Olive oil is a popular home remedy for cat constipation. It lubricates the intestinal tract and acts as a stool softener by introducing extra liquids to the diet. You can introduce olive oil into your cat’s diet by adding it to their food. However, olive oil should never be forced down your cat’s throat or into their mouth.
When giving your cat olive oil, you’ll want to administer about 1/2 to 1 tablespoon of olive oil into their food for them to eat. If you’re using an eyedropper, you’ll want to use five to ten drops of olive oil.
It’s crucial that you only use olive oil to solve occasional constipation. Chronic constipation should be treated only with guidance from a veterinarian, as this condition can be pretty serious.
Increase Water Intake
You can help increase your cat’s water intake by making water more attractive to them. It’s important to remember that most of the cats we own today have some desert heritage, as the first known full domestication of cats was recorded in Egypt. However, historians dispute this and point to the fact that there is evidence that the people of the modern Mediterranean may have been in the process of taming wildcat kittens and even taking them on sea voyages at the same time.
Because of the desert heritage in their bloodline, cats tend to drink less water than other animals, humans included. So, if you have a cat that isn’t drinking enough water, you’ll want to introduce water to their diet in a way that will entice them to drink on their own.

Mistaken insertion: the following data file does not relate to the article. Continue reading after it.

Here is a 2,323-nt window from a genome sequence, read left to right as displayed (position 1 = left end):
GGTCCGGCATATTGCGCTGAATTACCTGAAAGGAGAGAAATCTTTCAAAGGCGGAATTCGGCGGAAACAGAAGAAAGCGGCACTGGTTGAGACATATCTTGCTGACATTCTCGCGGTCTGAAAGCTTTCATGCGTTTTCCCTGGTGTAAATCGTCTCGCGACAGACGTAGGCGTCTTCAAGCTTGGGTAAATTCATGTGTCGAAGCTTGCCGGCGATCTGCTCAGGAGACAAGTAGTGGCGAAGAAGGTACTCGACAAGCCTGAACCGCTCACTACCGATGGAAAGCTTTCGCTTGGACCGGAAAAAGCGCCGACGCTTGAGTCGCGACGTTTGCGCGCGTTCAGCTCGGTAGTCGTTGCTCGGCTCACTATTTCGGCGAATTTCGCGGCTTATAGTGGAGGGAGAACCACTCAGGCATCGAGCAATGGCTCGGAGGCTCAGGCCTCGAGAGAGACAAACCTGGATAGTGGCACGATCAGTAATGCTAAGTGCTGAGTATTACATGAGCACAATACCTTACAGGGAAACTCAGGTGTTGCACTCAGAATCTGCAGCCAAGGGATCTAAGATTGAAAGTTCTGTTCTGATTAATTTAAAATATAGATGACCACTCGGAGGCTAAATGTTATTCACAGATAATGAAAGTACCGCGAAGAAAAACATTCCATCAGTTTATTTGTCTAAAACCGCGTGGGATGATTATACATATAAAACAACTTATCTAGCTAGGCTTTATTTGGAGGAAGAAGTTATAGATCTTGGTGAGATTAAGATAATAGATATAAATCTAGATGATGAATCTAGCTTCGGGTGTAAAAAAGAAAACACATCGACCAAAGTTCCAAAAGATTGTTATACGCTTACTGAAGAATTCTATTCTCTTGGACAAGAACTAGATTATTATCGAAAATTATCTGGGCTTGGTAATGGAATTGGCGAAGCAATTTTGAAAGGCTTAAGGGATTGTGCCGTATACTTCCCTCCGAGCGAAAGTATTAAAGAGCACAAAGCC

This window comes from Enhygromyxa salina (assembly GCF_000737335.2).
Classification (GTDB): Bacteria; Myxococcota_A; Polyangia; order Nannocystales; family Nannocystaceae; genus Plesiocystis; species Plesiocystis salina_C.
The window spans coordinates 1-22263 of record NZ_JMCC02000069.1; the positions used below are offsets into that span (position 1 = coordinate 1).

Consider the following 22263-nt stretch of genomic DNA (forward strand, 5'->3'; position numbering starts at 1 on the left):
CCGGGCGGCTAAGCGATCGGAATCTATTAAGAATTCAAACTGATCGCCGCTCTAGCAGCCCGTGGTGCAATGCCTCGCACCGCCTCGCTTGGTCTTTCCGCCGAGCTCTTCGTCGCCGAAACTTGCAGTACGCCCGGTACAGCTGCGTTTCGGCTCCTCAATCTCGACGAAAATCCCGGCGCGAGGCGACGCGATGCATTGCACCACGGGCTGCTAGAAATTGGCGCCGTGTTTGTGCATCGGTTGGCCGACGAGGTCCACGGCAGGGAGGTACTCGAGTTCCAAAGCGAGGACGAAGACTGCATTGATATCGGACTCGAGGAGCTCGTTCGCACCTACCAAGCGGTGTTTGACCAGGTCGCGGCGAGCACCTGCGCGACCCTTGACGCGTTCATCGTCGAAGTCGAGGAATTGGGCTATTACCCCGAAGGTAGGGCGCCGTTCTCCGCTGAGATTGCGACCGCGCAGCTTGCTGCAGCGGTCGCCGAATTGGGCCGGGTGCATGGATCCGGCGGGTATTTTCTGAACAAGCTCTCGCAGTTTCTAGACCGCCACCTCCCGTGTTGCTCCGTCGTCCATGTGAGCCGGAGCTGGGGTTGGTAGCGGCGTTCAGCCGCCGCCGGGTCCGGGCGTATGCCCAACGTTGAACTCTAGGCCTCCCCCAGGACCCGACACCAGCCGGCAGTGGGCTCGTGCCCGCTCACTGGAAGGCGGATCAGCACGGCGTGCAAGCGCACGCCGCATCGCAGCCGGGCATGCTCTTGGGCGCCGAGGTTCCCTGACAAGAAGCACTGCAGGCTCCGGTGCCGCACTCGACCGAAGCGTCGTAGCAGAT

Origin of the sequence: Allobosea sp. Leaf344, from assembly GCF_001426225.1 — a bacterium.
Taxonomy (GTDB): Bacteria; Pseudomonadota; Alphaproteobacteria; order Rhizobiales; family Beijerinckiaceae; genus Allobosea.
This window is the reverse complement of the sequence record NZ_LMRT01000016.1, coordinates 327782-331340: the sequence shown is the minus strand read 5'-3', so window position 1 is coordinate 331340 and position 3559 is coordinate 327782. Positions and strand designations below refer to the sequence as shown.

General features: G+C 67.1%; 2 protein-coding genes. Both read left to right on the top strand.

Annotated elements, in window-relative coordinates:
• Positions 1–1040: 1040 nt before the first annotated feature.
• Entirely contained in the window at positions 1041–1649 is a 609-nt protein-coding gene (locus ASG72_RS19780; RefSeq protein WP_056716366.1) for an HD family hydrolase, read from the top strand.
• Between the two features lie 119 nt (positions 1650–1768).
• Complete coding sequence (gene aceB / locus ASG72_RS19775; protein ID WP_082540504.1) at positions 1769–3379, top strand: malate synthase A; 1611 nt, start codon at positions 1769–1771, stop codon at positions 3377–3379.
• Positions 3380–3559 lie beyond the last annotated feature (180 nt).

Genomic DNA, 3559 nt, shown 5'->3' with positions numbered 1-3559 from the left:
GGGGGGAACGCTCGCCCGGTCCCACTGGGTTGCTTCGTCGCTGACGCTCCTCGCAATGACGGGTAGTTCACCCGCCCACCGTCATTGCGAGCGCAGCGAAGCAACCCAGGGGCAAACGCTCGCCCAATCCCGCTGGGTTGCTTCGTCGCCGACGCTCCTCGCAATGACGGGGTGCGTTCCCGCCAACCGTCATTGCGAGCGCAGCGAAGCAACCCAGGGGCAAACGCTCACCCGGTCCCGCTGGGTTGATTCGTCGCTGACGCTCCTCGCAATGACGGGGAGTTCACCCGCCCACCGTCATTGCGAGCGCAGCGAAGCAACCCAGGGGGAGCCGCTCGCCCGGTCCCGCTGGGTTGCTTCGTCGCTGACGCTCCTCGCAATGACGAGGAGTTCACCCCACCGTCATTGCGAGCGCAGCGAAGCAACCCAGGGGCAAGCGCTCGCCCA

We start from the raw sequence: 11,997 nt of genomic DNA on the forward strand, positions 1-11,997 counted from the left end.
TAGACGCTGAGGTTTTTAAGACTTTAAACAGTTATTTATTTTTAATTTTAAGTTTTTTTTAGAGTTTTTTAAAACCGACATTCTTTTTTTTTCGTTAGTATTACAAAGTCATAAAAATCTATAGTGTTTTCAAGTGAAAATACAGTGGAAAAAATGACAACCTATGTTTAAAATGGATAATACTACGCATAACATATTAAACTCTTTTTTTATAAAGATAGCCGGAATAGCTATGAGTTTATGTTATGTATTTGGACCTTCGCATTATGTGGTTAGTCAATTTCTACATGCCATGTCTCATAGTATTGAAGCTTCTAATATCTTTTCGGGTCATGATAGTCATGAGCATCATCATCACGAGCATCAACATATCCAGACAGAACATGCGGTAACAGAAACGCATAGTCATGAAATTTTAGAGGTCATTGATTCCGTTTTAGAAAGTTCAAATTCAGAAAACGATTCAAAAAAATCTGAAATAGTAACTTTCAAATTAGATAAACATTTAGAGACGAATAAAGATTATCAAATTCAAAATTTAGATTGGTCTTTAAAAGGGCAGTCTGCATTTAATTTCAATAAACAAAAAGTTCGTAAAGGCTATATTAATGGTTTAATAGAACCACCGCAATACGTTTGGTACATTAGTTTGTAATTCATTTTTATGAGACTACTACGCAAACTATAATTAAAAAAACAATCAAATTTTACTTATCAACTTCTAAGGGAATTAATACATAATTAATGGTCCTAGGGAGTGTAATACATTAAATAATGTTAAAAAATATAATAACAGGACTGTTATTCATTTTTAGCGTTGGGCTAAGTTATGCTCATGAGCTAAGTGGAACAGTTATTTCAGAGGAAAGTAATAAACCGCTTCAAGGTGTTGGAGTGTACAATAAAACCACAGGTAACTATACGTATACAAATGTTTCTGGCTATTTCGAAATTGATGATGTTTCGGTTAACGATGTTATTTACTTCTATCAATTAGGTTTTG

One most appropriate approach is to introduce the water as part of their solid diet by feeding them an ample amount of wet food. Another option is to flavor water with tuna juice or other meat juices to make the water more tempting for the cat.
You can also leave a sink faucet dripping or slightly running; cats prefer to drink from running water sources if the behavior of their wild counterparts is anything to judge them based on. If you don’t like the idea of leaving your sink running, try getting a pet fountain! These delightful little mechanisms help provide your cat with running water day and night!
Constipation can lead to some serious problems, and treating it properly is essential for your cat’s overall health. A trip to the vet and some medicine or home remedies (with guidance from your vet) should clear it up pretty quickly.
Featured Image Credit: Jakub Zak, Shutterstock